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United States District Court for the District of Columbia
January 17, 2017, Decided; January 17, 2017, Filed
No. 16-cv-0971 (KBJ)
[*7] MEMORANDUM OPINION AND ORDER
In April of 2016, pro se plaintiff Adam Apton—the lessee of a 2013 Volkswagen Passat—received a "safety recall" letter from Defendant Volkswagen Group of America, Inc. ("Volkswagen"), notifying him of an airbag defect in his vehicle. (Compl., Attach. to Notice of Removal, ECF No. 1-4, at 2.)1 Apton unsuccessfully attempted to address the issue by communicating with the dealer, and then filed a lawsuit against Volkswagen, VW Credit Leasing, Ltd., and Lash Auto Group, LLC [*8] (collectively, "Defendants") in the Superior Court of the District of Columbia. (Id.) Apton's complaint alleged a variety of claims under common law and state consumer protection statutes, including breach of contract and breach of warranty (see id. at 8-10), and among other requests for relief, Apton asked that the automobile lease be deemed "void and terminable by Plaintiff without penalty" (id. at 10). Defendants subsequently removed [**2] Apton's legal action to this Court, asserting both diversity and federal-question jurisdiction. (See Defs.' Notice of Removal ("Removal Notice"), ECF No. 1, at 3-7.)
Before this Court at present is Apton's Motion to Remand this case to Superior Court, which also seeks "an award of costs and expenses, including attorneys' fees, in connection with the instant motion." (Pl.'s Mot. to Remand for Lack of Subject Matter Jurisdiction & Award Of Costs ("Pl.'s Remand Mot."), ECF No. 10-1, at 11.) Apton argues that this Court lacks subject matter jurisdiction because the amount in controversy does not exceed $75,000, and because his complaint does not raise a federal question. (Id. at 8-11.) Apton also maintains that the Court should require Defendants to compensate him for the time that he spent working on the removal issue (he is an attorney by profession), because "the non-removability of th[is] action is obvious." (Id. at 11 (internal quotation marks and citation omitted).) Defendants respond that this Court has both diversity and federal-question jurisdiction (see Defs.' Opp'n to Pl.'s Remand Mot. ("Defs.' Opp'n"), ECF No. 14, at 6-11), and further argue that, because Apton is a pro se plaintiff who is representing [**3] himself in this lawsuit, an award of attorneys' fees is not appropriate (see id. at 11-12).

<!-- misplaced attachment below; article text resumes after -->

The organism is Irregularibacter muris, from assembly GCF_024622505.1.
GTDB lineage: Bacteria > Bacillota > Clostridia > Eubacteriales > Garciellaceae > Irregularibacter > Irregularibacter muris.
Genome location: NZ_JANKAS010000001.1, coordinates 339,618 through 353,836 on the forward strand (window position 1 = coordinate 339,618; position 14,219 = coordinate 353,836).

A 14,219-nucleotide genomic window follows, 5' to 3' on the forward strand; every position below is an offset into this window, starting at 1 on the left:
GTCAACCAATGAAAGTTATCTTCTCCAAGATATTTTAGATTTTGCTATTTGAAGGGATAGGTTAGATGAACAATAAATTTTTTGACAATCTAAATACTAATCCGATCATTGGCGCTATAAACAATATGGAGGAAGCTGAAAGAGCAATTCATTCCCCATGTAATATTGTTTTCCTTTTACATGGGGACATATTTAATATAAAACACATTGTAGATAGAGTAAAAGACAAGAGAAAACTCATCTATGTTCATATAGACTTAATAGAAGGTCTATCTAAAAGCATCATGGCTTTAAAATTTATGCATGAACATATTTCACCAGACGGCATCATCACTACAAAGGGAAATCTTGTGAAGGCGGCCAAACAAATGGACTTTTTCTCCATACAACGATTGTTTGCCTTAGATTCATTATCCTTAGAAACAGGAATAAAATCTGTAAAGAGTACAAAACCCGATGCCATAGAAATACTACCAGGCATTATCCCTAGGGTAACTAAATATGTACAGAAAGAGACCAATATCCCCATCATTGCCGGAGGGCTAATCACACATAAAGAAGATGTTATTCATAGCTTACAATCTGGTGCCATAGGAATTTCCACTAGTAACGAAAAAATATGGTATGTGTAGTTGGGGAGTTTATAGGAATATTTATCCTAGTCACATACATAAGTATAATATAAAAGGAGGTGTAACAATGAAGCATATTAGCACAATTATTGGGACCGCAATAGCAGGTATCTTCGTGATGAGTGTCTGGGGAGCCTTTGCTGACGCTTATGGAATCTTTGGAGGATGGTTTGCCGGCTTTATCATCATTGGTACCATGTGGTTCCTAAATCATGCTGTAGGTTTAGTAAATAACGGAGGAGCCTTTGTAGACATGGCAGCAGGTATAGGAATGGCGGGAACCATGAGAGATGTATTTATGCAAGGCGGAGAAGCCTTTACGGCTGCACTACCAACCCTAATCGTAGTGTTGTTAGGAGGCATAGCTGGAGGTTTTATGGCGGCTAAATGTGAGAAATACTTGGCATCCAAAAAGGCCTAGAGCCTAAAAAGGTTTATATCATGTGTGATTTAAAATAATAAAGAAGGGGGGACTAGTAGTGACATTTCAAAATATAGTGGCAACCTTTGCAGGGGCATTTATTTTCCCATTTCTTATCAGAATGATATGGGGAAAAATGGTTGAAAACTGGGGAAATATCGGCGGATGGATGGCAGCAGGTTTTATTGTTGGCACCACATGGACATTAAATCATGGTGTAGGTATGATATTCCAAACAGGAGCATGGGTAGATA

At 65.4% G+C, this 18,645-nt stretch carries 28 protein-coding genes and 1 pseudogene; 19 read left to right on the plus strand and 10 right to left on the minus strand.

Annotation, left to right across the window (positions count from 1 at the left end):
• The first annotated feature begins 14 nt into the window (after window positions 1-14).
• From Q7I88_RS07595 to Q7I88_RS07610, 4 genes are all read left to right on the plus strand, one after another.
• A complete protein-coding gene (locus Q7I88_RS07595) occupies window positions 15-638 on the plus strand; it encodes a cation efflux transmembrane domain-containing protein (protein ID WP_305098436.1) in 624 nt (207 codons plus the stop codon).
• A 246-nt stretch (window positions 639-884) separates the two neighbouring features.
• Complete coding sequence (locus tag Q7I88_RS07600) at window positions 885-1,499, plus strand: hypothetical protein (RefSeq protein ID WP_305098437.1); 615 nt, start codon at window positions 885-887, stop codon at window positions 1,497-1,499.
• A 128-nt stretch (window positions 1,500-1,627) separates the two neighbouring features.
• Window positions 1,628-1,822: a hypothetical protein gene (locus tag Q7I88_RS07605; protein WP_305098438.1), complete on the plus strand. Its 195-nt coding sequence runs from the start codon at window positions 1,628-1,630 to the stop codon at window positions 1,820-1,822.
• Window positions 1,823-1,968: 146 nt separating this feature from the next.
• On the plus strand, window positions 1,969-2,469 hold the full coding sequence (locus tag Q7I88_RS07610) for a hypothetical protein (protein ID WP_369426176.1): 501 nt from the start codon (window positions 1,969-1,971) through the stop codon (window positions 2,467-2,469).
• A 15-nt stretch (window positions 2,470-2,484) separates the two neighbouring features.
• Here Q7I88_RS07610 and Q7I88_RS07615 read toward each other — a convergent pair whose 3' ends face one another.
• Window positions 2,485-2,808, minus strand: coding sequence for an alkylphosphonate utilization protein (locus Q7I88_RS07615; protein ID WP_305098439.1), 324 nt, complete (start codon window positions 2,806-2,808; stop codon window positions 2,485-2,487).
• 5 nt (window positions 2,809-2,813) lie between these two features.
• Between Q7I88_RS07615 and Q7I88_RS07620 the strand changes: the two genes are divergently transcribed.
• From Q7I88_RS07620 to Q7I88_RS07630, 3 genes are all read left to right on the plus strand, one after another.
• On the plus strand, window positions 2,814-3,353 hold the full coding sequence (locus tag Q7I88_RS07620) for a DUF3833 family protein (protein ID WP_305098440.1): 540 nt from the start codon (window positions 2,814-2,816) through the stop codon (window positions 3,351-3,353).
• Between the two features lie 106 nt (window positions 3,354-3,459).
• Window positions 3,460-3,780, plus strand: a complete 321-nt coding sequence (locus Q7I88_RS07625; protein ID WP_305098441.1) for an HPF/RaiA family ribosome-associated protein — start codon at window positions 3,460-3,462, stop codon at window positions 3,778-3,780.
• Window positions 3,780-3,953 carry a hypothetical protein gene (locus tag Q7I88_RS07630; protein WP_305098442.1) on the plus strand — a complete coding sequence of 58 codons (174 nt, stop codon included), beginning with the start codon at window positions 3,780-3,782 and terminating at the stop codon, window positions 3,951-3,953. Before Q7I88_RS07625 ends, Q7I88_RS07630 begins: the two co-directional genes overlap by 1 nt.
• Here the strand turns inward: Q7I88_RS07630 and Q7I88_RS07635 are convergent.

For the reasons explained below, this Court agrees with Apton that Defendants have not carried their burden of establishing subject matter jurisdiction, but agrees with Defendants that Apton is not entitled to attorneys' fees or any other costs or expenses. Accordingly, Apton's Motion to Remand and Award Of Costs will be GRANTED IN PART AND DENIED IN PART, as reflected in the Order below.
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233 F. Supp. 3d 4 *; 2017 U.S. Dist. LEXIS 5798 **; 2017 WL 168866
ADAM M. APTON, Plaintiff, v. VOLKSWAGEN GROUP OF AMERICA, INC., et al., Defendants.
removal, amount in controversy, notice, attorney's fees, lease, federal court, federal law, Defendants', cover sheet, federal-question, subject matter jurisdiction, expenses, punitive damages, quotation, exceeds, marks, federal issue, district court, state law, diversity jurisdiction, state-law, threshold, costs, state court, pro se, diversity, grounds, preponderance of evidence, compensatory damages, federal question
Civil Procedure, Removal, Elements for Removal, Removability, Procedural Matters, Notice of Removal, Preliminary Considerations, Procedural Matters, Postremoval Remands, Jurisdictional Defects, Motions for Remand, Jurisdiction, Diversity Jurisdiction, Amount in Controversy, Amount in Controversy, Determination, Remedies, Damages, Punitive Damages, Subject Matter Jurisdiction, Federal Questions, Justiciability, Mootness, Attorney Fees & Expenses, Basis of Recovery, Statutory Awards